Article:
In Central Europe of the 18th century, the Hasidic Jewish sect would proclaim Maimonides and all the followers who consider him as their spiritual leader as “heretics”.  Nevertheless, Maimonides works influence Spinoza, Kant, Fichte, Darwin, Freud, Lancan, and Leo Strauss.

Ibn Rushd dared reflect on every single question exposed by the civilization of the period concerning the coherence among religious dogmas and scientific verities; he dared to write his answers.  Maimonides reflected too on the corny questions but refrained from writing them down; you could know his positions by inference to his answers.

A brief background:  In Maimonides life, Europe is still battling among its various Christian schisms of monophysite, Niceans  (Catholics), Nestorians, Arianus followers (predominant among the Germanic and Slavic people).  The Calif of Baghdad is reduced to a figure-head while the Turkish princes are the main power (the Mogul hordes will soon sack and destroy (in 1250) this famous city of Baghdad that concentrated 3 million urban citizens back then).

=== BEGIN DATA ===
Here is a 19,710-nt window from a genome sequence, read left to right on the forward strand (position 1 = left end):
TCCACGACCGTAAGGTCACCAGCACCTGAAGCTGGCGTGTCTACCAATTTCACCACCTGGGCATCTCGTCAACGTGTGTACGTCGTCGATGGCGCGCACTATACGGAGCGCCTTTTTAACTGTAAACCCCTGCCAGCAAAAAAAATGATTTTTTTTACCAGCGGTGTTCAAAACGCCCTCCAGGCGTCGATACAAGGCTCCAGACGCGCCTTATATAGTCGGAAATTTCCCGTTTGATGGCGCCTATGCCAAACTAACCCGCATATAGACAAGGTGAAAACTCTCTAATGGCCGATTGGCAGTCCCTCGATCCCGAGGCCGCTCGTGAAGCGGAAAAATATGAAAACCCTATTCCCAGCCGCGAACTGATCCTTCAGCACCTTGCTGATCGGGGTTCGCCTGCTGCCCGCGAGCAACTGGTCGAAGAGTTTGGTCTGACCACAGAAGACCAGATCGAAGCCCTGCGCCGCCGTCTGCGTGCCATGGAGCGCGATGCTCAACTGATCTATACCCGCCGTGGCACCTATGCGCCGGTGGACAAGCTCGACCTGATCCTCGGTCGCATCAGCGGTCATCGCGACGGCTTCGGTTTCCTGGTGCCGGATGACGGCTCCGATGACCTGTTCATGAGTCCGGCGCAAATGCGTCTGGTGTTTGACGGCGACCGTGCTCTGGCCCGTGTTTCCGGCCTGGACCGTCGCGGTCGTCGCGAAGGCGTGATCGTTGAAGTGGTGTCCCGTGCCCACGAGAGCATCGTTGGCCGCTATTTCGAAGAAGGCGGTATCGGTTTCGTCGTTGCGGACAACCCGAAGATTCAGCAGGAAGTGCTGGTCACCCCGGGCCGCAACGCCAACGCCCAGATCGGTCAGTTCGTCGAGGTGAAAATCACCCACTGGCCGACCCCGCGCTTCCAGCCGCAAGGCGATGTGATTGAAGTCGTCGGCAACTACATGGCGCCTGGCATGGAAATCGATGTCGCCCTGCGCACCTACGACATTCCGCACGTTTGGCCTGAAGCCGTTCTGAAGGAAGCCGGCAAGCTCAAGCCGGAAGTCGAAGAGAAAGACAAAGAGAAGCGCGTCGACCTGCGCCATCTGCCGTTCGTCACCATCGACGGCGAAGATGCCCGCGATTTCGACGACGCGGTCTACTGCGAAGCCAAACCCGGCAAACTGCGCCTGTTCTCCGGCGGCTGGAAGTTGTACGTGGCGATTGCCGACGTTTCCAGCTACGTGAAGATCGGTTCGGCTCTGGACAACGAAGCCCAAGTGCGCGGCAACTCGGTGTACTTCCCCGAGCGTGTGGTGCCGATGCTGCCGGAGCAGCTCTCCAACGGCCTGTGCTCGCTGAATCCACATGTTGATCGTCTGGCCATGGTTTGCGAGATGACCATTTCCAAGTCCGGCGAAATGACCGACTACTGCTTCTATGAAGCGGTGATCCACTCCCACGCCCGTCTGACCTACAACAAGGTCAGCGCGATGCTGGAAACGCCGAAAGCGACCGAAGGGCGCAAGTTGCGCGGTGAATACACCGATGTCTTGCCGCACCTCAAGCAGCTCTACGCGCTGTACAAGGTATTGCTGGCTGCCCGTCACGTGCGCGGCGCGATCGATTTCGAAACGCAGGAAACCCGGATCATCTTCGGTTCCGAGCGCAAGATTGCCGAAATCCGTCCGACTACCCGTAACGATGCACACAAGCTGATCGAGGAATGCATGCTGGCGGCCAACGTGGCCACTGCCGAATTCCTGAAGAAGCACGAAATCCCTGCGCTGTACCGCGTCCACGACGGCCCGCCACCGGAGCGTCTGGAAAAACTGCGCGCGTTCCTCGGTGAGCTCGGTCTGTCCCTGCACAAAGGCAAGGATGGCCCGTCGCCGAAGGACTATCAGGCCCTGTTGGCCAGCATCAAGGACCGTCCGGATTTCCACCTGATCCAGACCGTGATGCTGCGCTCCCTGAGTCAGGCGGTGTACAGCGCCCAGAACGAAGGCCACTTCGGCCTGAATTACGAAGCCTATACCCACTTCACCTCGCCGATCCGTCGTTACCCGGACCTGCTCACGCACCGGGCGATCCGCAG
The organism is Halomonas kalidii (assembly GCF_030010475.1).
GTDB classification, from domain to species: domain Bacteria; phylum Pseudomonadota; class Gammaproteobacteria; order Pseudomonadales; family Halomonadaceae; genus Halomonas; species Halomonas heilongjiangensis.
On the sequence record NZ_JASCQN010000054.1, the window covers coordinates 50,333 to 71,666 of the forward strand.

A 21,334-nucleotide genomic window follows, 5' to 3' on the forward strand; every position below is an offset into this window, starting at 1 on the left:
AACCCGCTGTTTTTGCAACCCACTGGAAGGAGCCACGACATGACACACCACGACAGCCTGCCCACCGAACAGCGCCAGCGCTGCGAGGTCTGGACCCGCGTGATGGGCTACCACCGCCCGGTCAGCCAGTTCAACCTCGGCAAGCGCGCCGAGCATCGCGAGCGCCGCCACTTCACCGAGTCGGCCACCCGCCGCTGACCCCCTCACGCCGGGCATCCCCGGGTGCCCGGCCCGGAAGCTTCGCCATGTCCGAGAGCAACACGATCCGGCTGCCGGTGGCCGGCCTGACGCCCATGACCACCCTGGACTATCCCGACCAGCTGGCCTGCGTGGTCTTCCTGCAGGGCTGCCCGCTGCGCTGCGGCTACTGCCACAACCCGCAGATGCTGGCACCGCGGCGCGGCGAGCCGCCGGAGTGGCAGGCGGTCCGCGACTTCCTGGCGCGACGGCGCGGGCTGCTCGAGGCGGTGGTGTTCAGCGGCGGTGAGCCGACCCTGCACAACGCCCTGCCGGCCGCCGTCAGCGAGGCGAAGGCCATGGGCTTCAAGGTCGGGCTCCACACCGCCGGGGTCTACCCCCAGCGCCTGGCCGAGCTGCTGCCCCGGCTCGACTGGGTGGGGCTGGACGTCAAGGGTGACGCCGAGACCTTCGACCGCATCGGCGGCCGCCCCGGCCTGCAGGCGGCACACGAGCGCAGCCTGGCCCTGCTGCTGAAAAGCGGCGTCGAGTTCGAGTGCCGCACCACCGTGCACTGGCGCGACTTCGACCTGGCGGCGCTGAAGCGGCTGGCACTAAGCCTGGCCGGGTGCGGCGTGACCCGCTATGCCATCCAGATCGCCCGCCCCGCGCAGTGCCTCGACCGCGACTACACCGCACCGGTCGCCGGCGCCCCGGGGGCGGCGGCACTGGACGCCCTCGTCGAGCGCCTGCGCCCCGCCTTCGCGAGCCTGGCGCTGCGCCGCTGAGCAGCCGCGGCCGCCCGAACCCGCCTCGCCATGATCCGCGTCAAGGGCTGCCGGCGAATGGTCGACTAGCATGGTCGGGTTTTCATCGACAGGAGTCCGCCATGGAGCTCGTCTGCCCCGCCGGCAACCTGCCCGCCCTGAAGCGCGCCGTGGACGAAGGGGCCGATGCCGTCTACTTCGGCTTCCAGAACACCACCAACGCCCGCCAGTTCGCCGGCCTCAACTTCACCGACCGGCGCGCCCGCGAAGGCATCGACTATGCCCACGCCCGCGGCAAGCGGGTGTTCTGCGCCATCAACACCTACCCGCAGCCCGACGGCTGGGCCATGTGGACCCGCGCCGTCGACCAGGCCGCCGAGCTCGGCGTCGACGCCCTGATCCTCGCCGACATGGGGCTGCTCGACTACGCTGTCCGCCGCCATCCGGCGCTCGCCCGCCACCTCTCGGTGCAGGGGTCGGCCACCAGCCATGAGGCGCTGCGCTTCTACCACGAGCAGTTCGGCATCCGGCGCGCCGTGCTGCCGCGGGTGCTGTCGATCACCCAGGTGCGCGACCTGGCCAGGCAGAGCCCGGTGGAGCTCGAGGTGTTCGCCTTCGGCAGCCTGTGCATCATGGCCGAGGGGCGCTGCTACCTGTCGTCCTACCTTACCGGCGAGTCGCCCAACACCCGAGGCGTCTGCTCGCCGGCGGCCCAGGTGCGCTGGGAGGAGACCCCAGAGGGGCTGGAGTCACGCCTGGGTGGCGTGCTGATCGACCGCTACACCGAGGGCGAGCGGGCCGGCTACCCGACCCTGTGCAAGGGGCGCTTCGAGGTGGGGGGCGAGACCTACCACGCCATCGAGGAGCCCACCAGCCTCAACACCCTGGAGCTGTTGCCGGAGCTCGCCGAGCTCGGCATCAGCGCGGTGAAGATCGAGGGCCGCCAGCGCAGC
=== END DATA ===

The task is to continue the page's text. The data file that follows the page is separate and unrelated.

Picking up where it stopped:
The Western Roman Empire had vanished, and the Byzantium Empire was weakening (soon will be reduced to a vassal condition to the Ottoman expanding power in Turkey).  Papal Rome is being selected by the Germanic monarchs as well as the bishops, and in many occasions, two popes are elected and backed by various monarchs. The political and military confrontations among the many Christian religious schisms on the nature of Jesus have taken their toll on Europe.